AN OPEN LETTER TO MAYOR ROXANN WEDEGARTNER
From the Coalition for Racial Justice
May 25, 2022
Dear Mayor Wedegartner,
We were surprised to read your public comments in the Greenfield Recorder on May 6, in which you
denied the validity of a legal ruling that found racial discrimination had taken place within the
Greenfield Police Department. You were quoted as saying, “I’m confident that at the end of the
process, Chief Haigh will be completely exonerated,” while also noting that you will need to “sit a
little while with the facts.” We would like to make you aware of how the facts look from our
perspective as a coalition that is actively working to dismantle racism.
Your public statements in opposition to the jury’s ruling came at a time when many racial justice
activists in Greenfield were finding hope in the message the verdict sent. The verdict seemed to say
there is no place for racial discrimination in the City of Greenfield, and that it is possible to hold even
the most powerful city institutions accountable to that ideal. Unfortunately, the sentiment you
expressed contradicts that sense of progress. Moving forward, we hope to see greater transparency,
accountability, and opportunities for public input in your treatment of issues pertaining to racial justice
in our community—including this case.
As mayor, your statement of confidence that Chief Haigh will be “completely exonerated” undermines
the validity of the racial discrimination claim, the jury’s ruling, and the progress of work against
racism in our community. You have sent a message to constituents who experience discrimination that
even if a jury believes them, you and other people in power might continue to invalidate and act
against their claim. To those who might perpetrate discrimination, whether maliciously or
unconsciously, you have offered the possibility of your office’s support. We hope it is obvious, as we
commemorate the two-year anniversary of George Floyd’s murder, that the lives of people of color are
in danger when there is even tacit support for a culture of racism in police departments.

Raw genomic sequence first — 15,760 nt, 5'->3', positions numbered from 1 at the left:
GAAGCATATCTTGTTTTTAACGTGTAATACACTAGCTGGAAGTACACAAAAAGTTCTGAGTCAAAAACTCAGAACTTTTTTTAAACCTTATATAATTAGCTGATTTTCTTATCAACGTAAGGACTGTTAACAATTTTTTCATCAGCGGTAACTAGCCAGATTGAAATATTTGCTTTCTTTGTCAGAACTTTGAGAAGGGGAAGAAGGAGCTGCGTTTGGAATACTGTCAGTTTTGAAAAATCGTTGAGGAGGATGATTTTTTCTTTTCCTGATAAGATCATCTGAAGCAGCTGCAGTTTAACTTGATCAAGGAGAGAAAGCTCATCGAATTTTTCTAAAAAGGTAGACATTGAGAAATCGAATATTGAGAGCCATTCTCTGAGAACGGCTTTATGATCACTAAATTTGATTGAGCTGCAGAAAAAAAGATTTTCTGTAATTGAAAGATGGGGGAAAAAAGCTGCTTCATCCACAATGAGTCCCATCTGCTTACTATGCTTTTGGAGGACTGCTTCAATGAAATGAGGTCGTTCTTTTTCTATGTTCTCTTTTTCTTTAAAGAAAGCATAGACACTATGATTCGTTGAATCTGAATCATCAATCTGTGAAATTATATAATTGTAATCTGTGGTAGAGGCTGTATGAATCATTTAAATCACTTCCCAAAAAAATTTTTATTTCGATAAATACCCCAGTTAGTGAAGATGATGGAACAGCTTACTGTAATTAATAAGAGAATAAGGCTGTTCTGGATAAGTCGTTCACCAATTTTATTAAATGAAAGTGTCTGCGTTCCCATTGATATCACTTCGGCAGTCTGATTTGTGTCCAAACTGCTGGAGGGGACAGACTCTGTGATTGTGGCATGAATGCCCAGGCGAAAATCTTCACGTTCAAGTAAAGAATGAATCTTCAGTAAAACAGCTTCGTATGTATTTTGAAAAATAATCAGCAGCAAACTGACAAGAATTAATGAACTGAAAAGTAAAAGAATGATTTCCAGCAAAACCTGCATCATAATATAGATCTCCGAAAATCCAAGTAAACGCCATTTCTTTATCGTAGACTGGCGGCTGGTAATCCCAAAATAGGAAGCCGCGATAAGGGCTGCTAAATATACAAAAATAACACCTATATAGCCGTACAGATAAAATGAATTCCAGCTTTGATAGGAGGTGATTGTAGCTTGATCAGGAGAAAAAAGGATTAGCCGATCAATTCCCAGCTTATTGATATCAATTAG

A slightly closer look at this particular case makes it appear obvious that racism has been a problem in
the Greenfield Police Department for some time. According, again, to the Recorder, one of the key
officers named in the recent discrimination case (Daniel McCarthy) had in 2015 come under public
scrutiny for choosing to display the Confederate flag at his home, which made an interracial family in
his neighborhood feel understandably unsafe. Why would the mayor of the City of Greenfield make
public statements that indicate greater loyalty to this white officer and his white chief than to a Black
colleague who has proven in court that discrimination took place?
Over the past two years, we have worked as a diverse group of Franklin County and North Quabbin
organizations and businesses under the common goal of dismantling racism in our community. We
work to counter the ways in which false beliefs about white supremacy are embedded in our
institutions and community life, and to make our communities truly welcoming and supportive of
people of color. Most of the time, we see that racism shows up in ways that are not provable in court.
When it does, as in this case, we assume we are seeing just the tip of an iceberg—and that a more
insidious or unconscious comfort with white supremacy, paired with negative or dismissive beliefs
about people of color, lurk beneath the surface.
We hope that you will reflect on your role in setting the tone for the city’s approach to racial justice.
We believe this could be a learning experience for all involved: the beginning of a more thorough look
at how we can work together to dismantle racism and make the region more inclusive and safer for
The organizations within our coalition see the office of the mayor as an important partner in improving
the safety, health, and vitality of Franklin County communities. However, this recent series of events
has jeopardized our sense of trust. By writing this letter, we hope to open up a conversation where we
can learn together, and assess the possibility of future collaboration toward a truly inclusive and safe
county for everyone.
If you are willing to think about how to use this moment to create real progress toward dismantling
racism, we are ready to work and learn with you.
Kaydance Scotto, Jenny Bender, Katri Schroeder and Juan Carlos Aguilar
On behalf of the Coalition for Racial Justice
Coalition for Racial Justice member organizations include:
Center for Community Resilience after Trauma
Communities That Care Coalition
Deerfield Inclusion Group
Franklin County Community Development Corporation
Franklin Land Trust
Hilltown Youth Performing Arts Program
Montague Catholic Social Ministries
Mount Grace Land Conservation Trust
Pioneer Valley Workers Center
Racial Justice Rising
Seeds of Solidarity
Social Justice Committee of All Souls Unitarian Universalist Church of Greenfield
Stone Soup Café
Sunderland Human Rights Commission Working Group
Traprock Center for Peace and Justice